The Van Allen Probes began an extended mission in November to advance understanding of Earth’s radiation belts.
The morning of 30 August 2012 saw an Atlas 5 rocket launch of the twin Radiation Belt Storm Probes, the second spacecraft mission in NASA’s Living with a Star program. The probes settled into an elliptic orbit that cut through Earth’s radiation belts, home to highly variable populations of energetic particles dangerous to astronauts’ health and spacecraft operation. Renamed the Van Allen Probes soon after launch, the spacecraft are equipped with instruments designed to determine how these high-energy particles form, respond to solar variations, and evolve in space environments.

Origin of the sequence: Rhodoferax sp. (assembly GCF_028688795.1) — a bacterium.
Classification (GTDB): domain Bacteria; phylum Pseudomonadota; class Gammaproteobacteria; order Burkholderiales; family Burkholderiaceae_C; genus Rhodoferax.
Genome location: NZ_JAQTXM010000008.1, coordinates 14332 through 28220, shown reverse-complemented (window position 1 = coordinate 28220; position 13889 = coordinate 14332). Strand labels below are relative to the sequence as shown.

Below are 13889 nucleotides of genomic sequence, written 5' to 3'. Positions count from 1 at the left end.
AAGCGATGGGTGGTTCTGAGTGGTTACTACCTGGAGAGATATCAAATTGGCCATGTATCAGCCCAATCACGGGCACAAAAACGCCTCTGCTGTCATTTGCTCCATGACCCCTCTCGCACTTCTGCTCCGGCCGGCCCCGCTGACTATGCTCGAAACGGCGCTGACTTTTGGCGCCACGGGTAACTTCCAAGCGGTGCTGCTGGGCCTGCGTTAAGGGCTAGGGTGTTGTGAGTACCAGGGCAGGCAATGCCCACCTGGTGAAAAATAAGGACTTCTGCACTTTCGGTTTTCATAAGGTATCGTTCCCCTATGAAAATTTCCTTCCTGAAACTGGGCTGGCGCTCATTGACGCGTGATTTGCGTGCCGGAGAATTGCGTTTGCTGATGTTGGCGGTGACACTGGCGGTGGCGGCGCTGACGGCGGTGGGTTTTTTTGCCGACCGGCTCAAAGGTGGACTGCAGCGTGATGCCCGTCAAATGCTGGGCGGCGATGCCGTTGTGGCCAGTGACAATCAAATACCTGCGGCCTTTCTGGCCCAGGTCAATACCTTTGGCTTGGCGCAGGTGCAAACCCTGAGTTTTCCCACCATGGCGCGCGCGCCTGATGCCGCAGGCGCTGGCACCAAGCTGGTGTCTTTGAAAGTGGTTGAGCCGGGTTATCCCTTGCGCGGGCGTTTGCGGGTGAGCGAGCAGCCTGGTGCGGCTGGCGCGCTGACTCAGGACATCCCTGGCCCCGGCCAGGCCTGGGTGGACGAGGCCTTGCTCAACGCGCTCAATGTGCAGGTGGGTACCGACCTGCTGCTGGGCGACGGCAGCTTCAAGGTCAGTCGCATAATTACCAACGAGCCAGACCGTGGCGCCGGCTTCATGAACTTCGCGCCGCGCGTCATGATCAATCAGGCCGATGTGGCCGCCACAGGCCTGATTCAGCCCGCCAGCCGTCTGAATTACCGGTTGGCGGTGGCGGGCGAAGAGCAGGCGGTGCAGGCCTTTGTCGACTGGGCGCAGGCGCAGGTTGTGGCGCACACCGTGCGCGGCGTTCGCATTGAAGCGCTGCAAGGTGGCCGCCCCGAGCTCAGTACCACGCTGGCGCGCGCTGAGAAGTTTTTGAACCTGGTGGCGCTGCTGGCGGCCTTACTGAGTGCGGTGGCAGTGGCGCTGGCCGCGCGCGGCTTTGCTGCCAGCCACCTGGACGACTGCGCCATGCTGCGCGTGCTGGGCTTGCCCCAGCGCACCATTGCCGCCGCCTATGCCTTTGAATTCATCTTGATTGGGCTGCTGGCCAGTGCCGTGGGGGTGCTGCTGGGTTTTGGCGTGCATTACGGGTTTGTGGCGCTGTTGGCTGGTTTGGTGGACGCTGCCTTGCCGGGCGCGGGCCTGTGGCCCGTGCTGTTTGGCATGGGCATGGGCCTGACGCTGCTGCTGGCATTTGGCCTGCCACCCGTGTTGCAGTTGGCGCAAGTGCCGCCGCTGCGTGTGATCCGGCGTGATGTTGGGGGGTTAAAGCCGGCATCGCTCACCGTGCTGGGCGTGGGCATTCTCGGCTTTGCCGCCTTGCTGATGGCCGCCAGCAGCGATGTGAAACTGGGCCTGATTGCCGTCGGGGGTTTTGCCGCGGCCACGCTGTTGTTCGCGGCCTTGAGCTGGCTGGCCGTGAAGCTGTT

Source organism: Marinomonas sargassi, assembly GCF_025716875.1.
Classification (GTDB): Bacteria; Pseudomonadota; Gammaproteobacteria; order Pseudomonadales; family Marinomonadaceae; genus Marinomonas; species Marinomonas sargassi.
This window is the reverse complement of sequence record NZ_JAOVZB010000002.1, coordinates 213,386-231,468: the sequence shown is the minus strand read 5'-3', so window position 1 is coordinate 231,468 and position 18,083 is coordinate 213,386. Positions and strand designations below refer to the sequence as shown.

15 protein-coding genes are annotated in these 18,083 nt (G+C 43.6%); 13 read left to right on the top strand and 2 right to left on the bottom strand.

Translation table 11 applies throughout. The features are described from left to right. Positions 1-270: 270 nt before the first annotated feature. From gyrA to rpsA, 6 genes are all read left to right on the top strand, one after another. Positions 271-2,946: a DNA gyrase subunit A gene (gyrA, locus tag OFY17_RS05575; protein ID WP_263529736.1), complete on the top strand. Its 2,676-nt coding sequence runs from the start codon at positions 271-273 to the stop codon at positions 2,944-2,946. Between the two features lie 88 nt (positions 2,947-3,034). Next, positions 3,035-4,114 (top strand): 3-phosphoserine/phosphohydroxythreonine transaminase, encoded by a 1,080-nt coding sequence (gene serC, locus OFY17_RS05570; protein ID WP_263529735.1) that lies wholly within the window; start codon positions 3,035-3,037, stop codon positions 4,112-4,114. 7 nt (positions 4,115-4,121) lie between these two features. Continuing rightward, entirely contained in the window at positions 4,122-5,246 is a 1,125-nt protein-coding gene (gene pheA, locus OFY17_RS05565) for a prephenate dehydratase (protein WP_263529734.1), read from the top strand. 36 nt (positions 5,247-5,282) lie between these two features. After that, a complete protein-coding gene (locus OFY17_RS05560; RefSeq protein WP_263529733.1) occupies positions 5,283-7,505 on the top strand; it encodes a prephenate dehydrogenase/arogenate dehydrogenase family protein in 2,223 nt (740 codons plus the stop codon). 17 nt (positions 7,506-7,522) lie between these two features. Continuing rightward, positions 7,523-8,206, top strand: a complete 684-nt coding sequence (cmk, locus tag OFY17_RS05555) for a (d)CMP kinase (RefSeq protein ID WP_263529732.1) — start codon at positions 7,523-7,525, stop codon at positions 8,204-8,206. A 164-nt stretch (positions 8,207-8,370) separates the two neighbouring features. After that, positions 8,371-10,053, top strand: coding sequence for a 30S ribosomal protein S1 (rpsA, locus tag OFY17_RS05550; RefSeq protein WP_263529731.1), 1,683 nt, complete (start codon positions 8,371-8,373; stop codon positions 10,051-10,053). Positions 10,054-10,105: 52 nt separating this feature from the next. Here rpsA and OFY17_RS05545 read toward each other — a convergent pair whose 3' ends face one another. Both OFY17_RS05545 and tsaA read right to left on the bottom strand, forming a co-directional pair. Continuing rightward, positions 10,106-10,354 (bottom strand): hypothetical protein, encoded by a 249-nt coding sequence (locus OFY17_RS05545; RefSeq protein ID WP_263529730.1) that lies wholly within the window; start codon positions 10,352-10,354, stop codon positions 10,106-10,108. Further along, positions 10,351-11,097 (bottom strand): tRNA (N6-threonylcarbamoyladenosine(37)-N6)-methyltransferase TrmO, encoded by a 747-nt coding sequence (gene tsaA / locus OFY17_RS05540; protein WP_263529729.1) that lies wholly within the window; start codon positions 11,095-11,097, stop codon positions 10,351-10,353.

During their prime mission, the Van Allen Probes verified and quantified previously suggested energization processes, discovered new energization mechanisms, revealed the critical importance of dynamic plasma injections into the innermost magnetosphere, and used uniquely capable instruments to unveil inner radiation belt features that were all but invisible to previous sensors.
Now, through an extended mission that began 1 November 2015, the Van Allen Probes will advance understanding of the dynamics of near-Earth particle radiation. The overarching objective of this extended mission is to quantify the mechanisms governing Earth’s radiation belt and ring currentenvironment as the solar cycle transitions from solar maximum through the declining phase.
The complete article thanks to EOS magazine, here: